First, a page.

The sad truth is this: When leaving a controlling church, it is impossible to leave correctly in the eyes of the abusive pastor.*
The decision to leave a church that is run by controlling leadership is a very difficult one to make. The degree of difficulty may be directly related to the length of time spent in that environment and thus the depth of brainwashing that was accomplished.
Once it is recognized that much of what is promoted in an abusive church is at very least unhealthy, but wrong and ultimately heretical, that is when a decision must be made. One of the factors that immediately comes into play is simply facing the fact that you chose poorly. Coming to terms with the fact that you made a bad decision in choosing a place like this is hard at best, so let’s be clear here. There are thousands of people in the same boat that were deceived just like you were. This is a HUGE problem in the body of Christ, the deception is very slick, and seduction is easily pulled off even on seasoned Christians. Yes, it was a bad decision, but there actually is much good that will come from it in the form of experience and education. Don't beat yourself over the head.
The next factor that must be faced is the volume of resources invested in the place- time, money, relationships, etc., a factor that is directly related to the amount of time spent there. Often these churches are so consuming, that people have few other relationships in their lives and leaving becomes a frightening thing. People don’t want to think that they’ve wasted themselves, so the tendency is to stay hoping for better things in the future. At least, that's what I thought. Frankly, better things aren’t apt to come; things will probably just get worse. In my opinion, it is much better to cut your losses and get out as soon as you recognize the place as abusive. This is particularly true if you have children going with you to all these brainwashing sessions.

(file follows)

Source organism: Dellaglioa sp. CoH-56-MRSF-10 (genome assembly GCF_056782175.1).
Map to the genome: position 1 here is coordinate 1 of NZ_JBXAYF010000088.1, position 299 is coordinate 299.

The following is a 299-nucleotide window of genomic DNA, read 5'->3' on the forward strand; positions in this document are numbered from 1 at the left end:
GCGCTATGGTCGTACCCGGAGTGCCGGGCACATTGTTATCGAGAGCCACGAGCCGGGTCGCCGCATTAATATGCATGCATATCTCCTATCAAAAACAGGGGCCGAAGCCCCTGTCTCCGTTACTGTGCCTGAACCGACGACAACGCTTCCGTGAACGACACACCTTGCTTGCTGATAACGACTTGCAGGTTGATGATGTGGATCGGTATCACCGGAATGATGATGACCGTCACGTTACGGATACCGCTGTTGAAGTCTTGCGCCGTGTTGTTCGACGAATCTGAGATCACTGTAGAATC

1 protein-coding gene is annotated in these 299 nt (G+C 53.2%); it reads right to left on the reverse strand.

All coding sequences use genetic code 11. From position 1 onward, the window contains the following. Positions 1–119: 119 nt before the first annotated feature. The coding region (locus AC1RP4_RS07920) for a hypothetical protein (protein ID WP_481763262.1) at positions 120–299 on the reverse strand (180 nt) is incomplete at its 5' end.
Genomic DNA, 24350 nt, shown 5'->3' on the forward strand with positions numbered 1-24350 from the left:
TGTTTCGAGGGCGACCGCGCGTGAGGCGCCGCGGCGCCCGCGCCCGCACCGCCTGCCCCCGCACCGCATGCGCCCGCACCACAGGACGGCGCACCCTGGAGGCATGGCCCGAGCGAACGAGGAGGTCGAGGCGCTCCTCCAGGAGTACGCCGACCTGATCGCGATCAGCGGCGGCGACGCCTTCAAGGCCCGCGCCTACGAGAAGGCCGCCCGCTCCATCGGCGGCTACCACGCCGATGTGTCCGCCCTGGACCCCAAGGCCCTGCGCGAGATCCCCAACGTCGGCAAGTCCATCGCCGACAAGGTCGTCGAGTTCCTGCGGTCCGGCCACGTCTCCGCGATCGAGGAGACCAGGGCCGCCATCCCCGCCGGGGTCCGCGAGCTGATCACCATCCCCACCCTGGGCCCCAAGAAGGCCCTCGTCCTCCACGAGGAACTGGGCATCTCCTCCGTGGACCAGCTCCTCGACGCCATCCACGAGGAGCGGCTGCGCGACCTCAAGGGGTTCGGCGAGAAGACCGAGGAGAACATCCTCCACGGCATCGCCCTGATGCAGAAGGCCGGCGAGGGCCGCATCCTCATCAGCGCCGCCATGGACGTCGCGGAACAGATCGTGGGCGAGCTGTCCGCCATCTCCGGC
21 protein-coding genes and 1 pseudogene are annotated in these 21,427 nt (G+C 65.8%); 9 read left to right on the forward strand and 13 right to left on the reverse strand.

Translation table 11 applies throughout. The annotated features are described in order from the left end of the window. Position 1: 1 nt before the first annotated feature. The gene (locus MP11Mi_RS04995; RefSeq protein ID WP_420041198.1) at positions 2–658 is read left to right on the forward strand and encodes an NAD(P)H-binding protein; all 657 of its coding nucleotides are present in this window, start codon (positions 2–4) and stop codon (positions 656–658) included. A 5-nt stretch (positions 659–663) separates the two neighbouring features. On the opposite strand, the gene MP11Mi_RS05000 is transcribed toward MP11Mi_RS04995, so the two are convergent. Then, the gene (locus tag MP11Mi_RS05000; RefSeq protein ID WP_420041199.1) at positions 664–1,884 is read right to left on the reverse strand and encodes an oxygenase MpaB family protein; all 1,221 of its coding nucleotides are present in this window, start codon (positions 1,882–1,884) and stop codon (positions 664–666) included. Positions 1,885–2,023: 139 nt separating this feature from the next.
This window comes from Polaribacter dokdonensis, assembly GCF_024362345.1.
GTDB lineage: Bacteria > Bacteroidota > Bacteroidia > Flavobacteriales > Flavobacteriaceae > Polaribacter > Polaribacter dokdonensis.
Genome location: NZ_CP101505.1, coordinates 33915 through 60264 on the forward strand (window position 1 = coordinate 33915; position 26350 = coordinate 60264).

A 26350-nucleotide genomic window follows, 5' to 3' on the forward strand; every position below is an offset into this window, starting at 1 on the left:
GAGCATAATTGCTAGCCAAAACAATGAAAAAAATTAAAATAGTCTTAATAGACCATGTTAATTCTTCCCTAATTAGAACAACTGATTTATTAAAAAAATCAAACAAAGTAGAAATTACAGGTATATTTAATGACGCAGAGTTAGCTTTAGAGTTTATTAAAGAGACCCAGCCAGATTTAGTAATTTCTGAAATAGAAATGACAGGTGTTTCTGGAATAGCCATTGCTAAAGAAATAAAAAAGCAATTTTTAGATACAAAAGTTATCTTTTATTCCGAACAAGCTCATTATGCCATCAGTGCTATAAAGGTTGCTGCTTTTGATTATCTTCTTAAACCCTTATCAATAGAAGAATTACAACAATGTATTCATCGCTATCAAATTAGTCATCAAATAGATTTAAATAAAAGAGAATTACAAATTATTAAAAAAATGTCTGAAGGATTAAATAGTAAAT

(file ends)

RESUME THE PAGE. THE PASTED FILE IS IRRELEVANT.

*Exposing Spiritual Abuse by Mike Fehlauer, p. 142.
Country church is free photo from Wikimedia Commons.
Now, assuming the decision has been made to leave, the only question remaining is how to leave. Mike Fehlauer, in his book Exposing Spiritual Abuse, says:
. . . a common belief in controlling churches is that there is no biblical reason for anyone to ever leave a church- unless, that is, they receive the pastor's blessing to do so. However, the problem is that a controlling pastor will be too insecure to render his blessing to anyone who leaves his "flock." If anyone does leave, they immediately become "the problem” . . . The sad truth is this: When leaving a controlling church, it is impossible to leave correctly in the eyes of the abusive pastor. p. 142Fehlauer recommends going to the leaders to take your misgivings to them before leaving. This is the only thing in his book that I would tend to disagree with. I base my recommendations on my own experiences here- after spending 12 years in that kind of place, I was spiritually drained and in no shape to confront in a godly manner. Abusive churches don’t build you up, they drain you of everything you’ve got, and after 12 years of this, there was just no way I could confront those people. I chose to just leave and not come back. Over those years, I had heard plenty of references to leaving a church "correctly". If you've heard this too, don't allow that to stop you from doing what you know is right- abusive leaders have psychological issues that won't allow anyone to leave gracefully.